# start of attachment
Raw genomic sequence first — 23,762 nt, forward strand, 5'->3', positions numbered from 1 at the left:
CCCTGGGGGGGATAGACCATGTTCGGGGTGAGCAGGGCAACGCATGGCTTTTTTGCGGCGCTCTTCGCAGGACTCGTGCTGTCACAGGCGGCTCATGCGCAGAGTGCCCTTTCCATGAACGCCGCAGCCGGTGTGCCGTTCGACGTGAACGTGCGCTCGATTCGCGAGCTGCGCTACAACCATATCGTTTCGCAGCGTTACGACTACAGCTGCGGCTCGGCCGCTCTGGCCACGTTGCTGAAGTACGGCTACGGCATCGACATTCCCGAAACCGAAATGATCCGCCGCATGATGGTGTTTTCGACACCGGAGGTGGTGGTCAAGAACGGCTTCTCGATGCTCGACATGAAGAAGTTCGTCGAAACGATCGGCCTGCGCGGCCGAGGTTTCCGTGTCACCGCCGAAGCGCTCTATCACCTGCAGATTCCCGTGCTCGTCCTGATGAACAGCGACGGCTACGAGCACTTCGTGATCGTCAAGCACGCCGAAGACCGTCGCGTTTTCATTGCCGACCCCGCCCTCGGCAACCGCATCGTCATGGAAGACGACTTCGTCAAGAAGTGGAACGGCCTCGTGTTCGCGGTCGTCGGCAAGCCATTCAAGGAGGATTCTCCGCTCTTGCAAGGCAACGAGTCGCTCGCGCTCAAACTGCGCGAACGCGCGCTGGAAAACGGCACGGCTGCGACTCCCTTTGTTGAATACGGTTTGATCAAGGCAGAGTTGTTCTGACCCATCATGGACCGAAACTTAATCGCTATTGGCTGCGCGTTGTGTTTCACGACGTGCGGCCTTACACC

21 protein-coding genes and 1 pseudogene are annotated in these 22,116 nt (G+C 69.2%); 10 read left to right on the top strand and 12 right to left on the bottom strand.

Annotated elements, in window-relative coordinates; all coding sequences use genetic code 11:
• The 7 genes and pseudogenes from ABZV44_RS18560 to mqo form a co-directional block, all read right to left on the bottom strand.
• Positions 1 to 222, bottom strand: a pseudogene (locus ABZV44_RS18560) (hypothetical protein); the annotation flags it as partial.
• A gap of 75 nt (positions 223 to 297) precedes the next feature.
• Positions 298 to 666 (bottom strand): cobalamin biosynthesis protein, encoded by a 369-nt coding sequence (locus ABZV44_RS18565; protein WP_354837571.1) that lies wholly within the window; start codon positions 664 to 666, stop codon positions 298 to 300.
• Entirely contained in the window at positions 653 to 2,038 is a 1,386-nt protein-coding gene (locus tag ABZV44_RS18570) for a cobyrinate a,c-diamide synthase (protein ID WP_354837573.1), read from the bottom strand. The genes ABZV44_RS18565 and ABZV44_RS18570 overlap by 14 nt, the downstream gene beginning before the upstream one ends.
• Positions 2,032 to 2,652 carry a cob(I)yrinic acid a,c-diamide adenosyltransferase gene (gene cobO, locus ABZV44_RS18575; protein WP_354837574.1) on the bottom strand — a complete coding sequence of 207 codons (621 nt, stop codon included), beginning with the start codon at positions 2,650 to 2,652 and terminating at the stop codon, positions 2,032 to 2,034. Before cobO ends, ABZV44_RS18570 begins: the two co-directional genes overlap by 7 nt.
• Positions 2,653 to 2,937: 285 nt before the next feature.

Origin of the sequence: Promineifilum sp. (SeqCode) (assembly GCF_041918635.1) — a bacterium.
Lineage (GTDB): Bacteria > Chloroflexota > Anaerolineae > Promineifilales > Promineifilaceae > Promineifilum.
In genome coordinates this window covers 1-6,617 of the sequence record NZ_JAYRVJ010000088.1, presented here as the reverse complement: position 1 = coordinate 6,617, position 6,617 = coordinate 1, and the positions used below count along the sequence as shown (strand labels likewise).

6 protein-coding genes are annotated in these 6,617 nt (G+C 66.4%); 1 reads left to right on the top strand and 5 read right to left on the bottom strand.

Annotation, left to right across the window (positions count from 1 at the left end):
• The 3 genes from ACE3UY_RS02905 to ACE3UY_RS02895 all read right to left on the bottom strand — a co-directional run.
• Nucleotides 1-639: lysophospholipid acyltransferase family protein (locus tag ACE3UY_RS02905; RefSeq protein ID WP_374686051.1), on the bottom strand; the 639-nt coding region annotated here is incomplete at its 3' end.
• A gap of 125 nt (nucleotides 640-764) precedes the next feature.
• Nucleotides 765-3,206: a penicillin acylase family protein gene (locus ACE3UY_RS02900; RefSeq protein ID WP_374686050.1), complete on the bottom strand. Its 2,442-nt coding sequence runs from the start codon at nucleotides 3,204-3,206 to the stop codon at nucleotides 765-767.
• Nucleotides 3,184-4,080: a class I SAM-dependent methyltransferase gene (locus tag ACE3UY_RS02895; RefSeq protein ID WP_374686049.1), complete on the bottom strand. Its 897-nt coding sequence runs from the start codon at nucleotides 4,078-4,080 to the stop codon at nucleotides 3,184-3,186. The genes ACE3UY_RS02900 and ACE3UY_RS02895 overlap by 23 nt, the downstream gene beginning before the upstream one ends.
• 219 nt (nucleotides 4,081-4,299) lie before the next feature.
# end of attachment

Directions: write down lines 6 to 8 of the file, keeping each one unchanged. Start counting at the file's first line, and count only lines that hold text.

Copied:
• Positions 1 to 222, bottom strand: a pseudogene (locus ABZV44_RS18560) (hypothetical protein); the annotation flags it as partial.
• A gap of 75 nt (positions 223 to 297) precedes the next feature.
• Positions 298 to 666 (bottom strand): cobalamin biosynthesis protein, encoded by a 369-nt coding sequence (locus ABZV44_RS18565; protein WP_354837571.1) that lies wholly within the window; start codon positions 664 to 666, stop codon positions 298 to 300.